Crimped and Ready

Crimped and Ready

Preheat the oven to 375 F and bake until the crust is verging on golden. Remove the pie from the oven. Take a pastry brush and a ramekin of milk – brush the surface of the pie with the milk and dust generously with granulated sugar. Return the pie to the oven and bake until the filling bubbles and the crust is golden.

Slowcoast Strawberry Pie

Slowcoast Strawberry Pie

Enjoy with fresh whipped cream, vanilla ice cream or a dollop of vanilla yogurt.

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Sunflower Seed Baklava with Honey Yogurt and Apricot Preserves

Anyone that has shared a meal with me knows that I am deathly allergic to tree nuts. You will not find any dishes on Western Hippie Cooks that contain tree nuts. You will, however, find plenty of recipes that contain seeds. They are my “go-to” nut substitute. I love sesame and sunflower seeds. They allow me to experience that “nutty” flavor – without the trip to the hospital.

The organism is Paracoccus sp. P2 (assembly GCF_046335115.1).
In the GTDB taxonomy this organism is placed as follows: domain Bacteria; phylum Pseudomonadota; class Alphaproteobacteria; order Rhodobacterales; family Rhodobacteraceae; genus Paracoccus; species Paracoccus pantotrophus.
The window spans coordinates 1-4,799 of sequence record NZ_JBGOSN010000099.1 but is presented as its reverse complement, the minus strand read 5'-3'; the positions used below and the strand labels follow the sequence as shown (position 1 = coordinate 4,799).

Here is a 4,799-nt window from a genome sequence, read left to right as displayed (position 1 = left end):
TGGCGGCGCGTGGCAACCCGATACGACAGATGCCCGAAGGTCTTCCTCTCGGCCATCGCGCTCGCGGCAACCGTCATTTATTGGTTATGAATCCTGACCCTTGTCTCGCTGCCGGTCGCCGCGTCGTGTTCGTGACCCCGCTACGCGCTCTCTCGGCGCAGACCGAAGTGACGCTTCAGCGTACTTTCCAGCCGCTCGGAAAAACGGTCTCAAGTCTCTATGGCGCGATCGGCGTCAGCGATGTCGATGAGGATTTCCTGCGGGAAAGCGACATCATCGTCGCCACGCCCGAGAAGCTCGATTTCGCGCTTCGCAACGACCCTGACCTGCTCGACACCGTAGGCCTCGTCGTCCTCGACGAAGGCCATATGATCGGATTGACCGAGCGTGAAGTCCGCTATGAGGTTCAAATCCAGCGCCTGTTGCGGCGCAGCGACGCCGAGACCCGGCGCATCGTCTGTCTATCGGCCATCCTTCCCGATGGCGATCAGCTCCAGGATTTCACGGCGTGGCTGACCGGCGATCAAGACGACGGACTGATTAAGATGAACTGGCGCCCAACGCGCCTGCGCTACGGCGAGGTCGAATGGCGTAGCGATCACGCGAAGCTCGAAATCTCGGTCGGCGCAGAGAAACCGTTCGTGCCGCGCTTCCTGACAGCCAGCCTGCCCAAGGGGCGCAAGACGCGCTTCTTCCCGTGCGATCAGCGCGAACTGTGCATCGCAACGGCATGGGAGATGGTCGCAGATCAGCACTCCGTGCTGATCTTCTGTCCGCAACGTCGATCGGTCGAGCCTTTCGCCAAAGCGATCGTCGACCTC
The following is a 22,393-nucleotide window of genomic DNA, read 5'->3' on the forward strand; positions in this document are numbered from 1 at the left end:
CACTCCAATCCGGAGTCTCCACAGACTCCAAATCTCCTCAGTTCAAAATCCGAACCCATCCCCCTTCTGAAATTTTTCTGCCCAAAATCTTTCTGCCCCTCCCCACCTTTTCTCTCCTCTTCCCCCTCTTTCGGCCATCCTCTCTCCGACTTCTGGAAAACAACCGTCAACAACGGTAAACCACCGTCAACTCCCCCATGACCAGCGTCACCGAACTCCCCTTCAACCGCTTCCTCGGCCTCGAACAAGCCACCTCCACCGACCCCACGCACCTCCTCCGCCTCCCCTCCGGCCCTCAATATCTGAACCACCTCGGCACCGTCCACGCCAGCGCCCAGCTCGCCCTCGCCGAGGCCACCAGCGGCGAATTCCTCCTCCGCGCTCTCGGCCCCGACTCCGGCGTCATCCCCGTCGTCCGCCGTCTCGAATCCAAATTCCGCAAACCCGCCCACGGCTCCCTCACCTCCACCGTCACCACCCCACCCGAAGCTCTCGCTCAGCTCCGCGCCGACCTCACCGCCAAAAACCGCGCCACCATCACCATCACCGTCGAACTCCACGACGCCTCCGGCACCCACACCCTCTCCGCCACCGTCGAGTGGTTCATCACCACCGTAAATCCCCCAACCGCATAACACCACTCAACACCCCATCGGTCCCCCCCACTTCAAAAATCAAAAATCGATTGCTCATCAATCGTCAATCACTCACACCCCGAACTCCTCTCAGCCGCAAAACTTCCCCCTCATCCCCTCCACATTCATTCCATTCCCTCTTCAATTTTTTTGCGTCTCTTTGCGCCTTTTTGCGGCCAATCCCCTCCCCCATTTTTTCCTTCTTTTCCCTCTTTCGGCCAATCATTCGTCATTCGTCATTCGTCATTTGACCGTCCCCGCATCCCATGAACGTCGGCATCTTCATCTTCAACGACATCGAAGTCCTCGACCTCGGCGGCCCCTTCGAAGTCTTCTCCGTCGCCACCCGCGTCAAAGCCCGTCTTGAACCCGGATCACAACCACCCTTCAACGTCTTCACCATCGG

I recently served this beautiful dessert at a dinner party. No one missed the nuts.

This recipe is simple to prepare, but takes time…so start with the yogurt. I take a 24 ounce container of full fat Greek honey yogurt and empty it into a mesh strainer that has been lined with cheesecloth and placed over a bowl. You can find cheesecloth in the cookware section of most grocery stores.

Strain Greek Honey Yogurt

Strain Greek Honey Yogurt

Let this sit in the refrigerator overnight – you will be amazed at what happens. The result is thick and “ice cream scoop-able”. This will be served on the side once the dessert is plated.